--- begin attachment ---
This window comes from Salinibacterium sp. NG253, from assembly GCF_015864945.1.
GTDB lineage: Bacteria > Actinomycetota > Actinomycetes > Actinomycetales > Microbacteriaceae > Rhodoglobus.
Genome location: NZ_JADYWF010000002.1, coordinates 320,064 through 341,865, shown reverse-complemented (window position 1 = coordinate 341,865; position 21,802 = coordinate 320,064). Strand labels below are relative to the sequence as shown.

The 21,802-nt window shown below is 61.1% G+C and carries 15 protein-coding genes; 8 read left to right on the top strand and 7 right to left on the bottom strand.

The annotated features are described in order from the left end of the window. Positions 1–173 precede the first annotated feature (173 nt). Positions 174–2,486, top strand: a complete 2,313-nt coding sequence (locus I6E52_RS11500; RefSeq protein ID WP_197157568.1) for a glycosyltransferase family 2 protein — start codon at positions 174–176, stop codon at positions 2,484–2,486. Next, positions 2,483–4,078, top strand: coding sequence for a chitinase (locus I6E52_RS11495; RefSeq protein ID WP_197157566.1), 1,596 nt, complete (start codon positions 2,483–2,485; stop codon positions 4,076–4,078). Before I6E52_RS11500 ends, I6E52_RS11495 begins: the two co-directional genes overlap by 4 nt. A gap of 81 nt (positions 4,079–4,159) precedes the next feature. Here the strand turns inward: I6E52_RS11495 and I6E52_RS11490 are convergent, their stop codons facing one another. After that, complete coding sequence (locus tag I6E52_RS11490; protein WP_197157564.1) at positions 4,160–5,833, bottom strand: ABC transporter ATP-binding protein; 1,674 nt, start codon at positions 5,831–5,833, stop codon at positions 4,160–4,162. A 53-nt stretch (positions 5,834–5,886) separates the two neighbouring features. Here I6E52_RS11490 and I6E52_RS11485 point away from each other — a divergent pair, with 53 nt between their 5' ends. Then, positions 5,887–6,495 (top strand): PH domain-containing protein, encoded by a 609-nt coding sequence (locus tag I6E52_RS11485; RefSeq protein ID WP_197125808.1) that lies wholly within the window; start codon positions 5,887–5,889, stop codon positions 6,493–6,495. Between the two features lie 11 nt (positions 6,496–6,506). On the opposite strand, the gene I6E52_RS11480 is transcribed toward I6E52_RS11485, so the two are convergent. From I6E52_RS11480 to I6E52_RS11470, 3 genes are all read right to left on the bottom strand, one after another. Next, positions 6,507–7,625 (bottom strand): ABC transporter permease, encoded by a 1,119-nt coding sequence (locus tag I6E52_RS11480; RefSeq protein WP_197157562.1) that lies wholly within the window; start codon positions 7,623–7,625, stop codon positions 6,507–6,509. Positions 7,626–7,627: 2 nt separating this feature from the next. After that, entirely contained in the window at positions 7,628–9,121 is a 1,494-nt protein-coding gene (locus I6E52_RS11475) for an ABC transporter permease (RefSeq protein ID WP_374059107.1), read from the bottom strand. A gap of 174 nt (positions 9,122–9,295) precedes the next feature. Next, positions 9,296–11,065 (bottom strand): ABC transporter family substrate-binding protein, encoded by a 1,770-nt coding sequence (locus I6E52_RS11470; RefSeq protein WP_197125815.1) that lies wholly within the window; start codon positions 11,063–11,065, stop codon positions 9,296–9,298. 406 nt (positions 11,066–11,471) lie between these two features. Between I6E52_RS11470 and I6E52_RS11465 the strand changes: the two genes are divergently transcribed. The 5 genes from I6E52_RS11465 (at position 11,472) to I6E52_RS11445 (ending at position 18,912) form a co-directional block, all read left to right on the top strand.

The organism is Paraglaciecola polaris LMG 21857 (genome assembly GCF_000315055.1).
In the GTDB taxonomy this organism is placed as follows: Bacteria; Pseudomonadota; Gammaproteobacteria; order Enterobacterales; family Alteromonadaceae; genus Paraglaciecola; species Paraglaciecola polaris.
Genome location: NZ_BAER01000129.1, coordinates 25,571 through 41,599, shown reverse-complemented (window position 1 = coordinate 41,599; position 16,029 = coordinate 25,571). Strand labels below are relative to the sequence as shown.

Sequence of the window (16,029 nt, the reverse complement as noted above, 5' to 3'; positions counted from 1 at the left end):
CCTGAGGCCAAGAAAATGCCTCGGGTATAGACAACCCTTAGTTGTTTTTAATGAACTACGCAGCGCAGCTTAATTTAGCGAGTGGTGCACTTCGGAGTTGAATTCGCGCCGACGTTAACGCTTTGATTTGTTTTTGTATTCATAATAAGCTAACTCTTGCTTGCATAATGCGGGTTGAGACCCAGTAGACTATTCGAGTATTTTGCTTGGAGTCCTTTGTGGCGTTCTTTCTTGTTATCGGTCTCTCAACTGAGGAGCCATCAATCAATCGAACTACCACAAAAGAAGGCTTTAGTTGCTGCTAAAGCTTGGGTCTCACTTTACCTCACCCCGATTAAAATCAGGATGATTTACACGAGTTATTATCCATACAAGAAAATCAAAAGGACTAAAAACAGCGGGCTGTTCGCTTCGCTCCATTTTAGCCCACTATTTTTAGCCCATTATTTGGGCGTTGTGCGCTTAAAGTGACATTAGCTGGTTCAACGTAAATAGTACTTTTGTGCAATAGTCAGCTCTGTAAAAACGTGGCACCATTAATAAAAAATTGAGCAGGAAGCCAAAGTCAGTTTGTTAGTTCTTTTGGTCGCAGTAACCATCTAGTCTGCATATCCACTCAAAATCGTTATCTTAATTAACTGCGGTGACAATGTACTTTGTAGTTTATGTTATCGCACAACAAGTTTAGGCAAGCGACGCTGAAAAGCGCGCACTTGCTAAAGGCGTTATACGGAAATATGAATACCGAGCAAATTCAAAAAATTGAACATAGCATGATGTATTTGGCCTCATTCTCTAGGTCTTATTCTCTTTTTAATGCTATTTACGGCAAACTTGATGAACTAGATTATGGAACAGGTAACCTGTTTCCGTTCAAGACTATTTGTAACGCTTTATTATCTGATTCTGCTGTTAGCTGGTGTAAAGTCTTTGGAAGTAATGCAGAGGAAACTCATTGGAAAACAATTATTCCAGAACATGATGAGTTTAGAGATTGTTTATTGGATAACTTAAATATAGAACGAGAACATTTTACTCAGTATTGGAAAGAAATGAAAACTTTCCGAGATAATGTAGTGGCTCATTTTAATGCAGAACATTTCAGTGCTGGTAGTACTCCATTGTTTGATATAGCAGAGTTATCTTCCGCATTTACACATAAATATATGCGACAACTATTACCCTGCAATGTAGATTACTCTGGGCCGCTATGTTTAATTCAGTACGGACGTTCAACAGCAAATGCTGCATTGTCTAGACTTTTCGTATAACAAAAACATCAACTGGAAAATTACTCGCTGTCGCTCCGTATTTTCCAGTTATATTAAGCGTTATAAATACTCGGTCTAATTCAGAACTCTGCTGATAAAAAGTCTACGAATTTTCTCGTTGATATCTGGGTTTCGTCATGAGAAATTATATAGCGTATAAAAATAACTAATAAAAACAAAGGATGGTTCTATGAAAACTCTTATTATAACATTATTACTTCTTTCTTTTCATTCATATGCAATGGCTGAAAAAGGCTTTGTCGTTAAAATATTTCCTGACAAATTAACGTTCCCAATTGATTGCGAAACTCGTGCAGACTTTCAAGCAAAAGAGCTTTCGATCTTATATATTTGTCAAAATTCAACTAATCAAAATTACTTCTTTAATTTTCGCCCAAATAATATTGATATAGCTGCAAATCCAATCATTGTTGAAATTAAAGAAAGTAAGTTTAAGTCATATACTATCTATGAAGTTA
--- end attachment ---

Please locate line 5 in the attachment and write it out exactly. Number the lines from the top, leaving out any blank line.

The annotated features are described in order from the left end of the window. Positions 1–173 precede the first annotated feature (173 nt). Positions 174–2,486, top strand: a complete 2,313-nt coding sequence (locus I6E52_RS11500; RefSeq protein ID WP_197157568.1) for a glycosyltransferase family 2 protein — start codon at positions 174–176, stop codon at positions 2,484–2,486. Next, positions 2,483–4,078, top strand: coding sequence for a chitinase (locus I6E52_RS11495; RefSeq protein ID WP_197157566.1), 1,596 nt, complete (start codon positions 2,483–2,485; stop codon positions 4,076–4,078). Before I6E52_RS11500 ends, I6E52_RS11495 begins: the two co-directional genes overlap by 4 nt. A gap of 81 nt (positions 4,079–4,159) precedes the next feature. Here the strand turns inward: I6E52_RS11495 and I6E52_RS11490 are convergent, their stop codons facing one another. After that, complete coding sequence (locus tag I6E52_RS11490; protein WP_197157564.1) at positions 4,160–5,833, bottom strand: ABC transporter ATP-binding protein; 1,674 nt, start codon at positions 5,831–5,833, stop codon at positions 4,160–4,162. A 53-nt stretch (positions 5,834–5,886) separates the two neighbouring features. Here I6E52_RS11490 and I6E52_RS11485 point away from each other — a divergent pair, with 53 nt between their 5' ends. Then, positions 5,887–6,495 (top strand): PH domain-containing protein, encoded by a 609-nt coding sequence (locus tag I6E52_RS11485; RefSeq protein ID WP_197125808.1) that lies wholly within the window; start codon positions 5,887–5,889, stop codon positions 6,493–6,495. Between the two features lie 11 nt (positions 6,496–6,506). On the opposite strand, the gene I6E52_RS11480 is transcribed toward I6E52_RS11485, so the two are convergent. From I6E52_RS11480 to I6E52_RS11470, 3 genes are all read right to left on the bottom strand, one after another. Next, positions 6,507–7,625 (bottom strand): ABC transporter permease, encoded by a 1,119-nt coding sequence (locus tag I6E52_RS11480; RefSeq protein WP_197157562.1) that lies wholly within the window; start codon positions 7,623–7,625, stop codon positions 6,507–6,509. Positions 7,626–7,627: 2 nt separating this feature from the next. After that, entirely contained in the window at positions 7,628–9,121 is a 1,494-nt protein-coding gene (locus I6E52_RS11475) for an ABC transporter permease (RefSeq protein ID WP_374059107.1), read from the bottom strand. A gap of 174 nt (positions 9,122–9,295) precedes the next feature. Next, positions 9,296–11,065 (bottom strand): ABC transporter family substrate-binding protein, encoded by a 1,770-nt coding sequence (locus I6E52_RS11470; RefSeq protein WP_197125815.1) that lies wholly within the window; start codon positions 11,063–11,065, stop codon positions 9,296–9,298. 406 nt (positions 11,066–11,471) lie between these two features. Between I6E52_RS11470 and I6E52_RS11465 the strand changes: the two genes are divergently transcribed. The 5 genes from I6E52_RS11465 (at position 11,472) to I6E52_RS11445 (ending at position 18,912) form a co-directional block, all read left to right on the top strand.